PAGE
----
The flocculant used in the present invention can be any of ions of bi- or higher-valent metals (e.g. iron, manganese, aluminum, magnesium), ions of metal compounds, ions of oxides of metals (semimetals such as silicon and phosphorus and the like are included), their hydrates and substances which will neutralize electric charges of colloidal substances present in dye solutions, as long as the above ions, hydrates and substances are stable in water. There are preferably used, for example, conventionally known flocculants such as inorganic flocculants (e.g. aluminum hydroxide, aluminum sulfate, ferrous sulfate, ferrous chloride, ferric sulfate, ferric hydroxide, calcium sulfate, calcium carbonate, calcium hydroxide, Fe2 (SO4)3.FeCl3 and organic flocculants (e.g. starch, gelatin, sodium alginate, a polyacrylamide, chitosan). Particularly preferably used in the present invention are flocculants of iron type and aluminum type.

In the present invention method, mainly colloidal substances are changed, by the use of a flocculant, to flocculates which can mostly be removed by filtration. However, in a treatment with a flocculant alone, not all the colloidal substances changes to flocculates removable by filtration; fine and insufficiently grown flocculates of colloidal substances pass through a filter membrane or cause clogging of the membrane when an ordinary filtration is conducted; consequently, the filter membrane need be replaced frequently. The present inventors made a research to solve such problems and found that when a centrifugation is conducted subsequently to the treatment with a flocculant, the fine flocculates of colloidal substances which pass through a filter membrane or cause clogging of the membrane are captured by larger flocculates and separated together with the larger flocculates, whereby an aqueous dye solution substantially free from colloidal substances can be obtained. Such a purified aqueous dye solution cannot be obtained only by treatment with a flocculant or only by the treatment using a centrifuge alone but can be obtained only when these two treatments are conducted in succession in this order.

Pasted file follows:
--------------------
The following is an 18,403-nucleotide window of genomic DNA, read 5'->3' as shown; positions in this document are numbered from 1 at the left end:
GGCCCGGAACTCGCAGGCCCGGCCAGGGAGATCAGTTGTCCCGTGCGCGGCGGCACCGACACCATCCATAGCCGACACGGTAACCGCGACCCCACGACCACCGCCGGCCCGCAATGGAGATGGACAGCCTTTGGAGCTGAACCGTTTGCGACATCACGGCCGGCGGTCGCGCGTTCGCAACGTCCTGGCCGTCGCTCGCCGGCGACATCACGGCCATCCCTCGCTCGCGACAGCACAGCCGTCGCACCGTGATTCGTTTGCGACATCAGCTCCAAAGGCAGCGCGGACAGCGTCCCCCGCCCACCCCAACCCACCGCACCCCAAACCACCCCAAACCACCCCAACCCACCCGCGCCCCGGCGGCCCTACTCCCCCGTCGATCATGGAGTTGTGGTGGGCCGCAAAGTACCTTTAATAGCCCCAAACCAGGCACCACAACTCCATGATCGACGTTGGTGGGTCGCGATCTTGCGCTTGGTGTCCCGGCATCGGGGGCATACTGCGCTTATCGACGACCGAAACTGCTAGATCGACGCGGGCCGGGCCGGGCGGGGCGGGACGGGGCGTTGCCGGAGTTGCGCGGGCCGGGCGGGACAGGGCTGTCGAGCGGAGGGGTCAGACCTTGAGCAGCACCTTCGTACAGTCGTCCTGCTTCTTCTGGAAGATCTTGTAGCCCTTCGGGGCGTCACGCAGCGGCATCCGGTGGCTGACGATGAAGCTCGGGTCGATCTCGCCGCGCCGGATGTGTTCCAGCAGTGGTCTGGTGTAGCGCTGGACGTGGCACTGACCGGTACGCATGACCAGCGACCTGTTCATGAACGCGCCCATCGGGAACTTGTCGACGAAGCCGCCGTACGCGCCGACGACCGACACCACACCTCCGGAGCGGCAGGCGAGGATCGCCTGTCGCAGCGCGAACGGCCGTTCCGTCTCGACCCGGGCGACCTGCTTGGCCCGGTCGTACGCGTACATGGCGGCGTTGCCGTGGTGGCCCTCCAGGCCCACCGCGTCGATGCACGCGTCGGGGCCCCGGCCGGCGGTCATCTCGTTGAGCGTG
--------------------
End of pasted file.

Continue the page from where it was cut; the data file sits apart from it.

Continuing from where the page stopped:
In the centrifugation treatment, there can be effectively used any commercially available centrifuges.

In the method for dye purification according to the present invention, a dye to be purified is dissolved in water or in a mixed solvent of water and a water-soluble organic solvent in an amount of 0.1 to 10% by weight, preferably 1 to 5% by weight; to the resulting aqueous dye solution is added 0.01 to 1 part by weight, based on 100 parts by weight of the dye, of a flocculant; and the resulting mixture is thoroughly stirred. Such a treatment will eliminate the electric charges from a majority of stable colloidal substances and the like as mentioned above and accordingly the substances lose the colloidal properties to flocculate. The above aqueous dye solution treated with a flocculant is subjected to a filtration treatment. In cases when the previously mentioned troubles arise even after the filtration treatment, there may be successively conducted a centrifugation treatment. In the centrifugation, neither heating nor cooling is required. A centrifugation of 5,000 to 20,000 rpm for about 10 to 60 min can satisfactorily achieve the object of the present invention. Thus an aqueous dye solution from which mainly colloidal substances have been removed can be obtained. The present invention method can be conducted batchwise or continuously.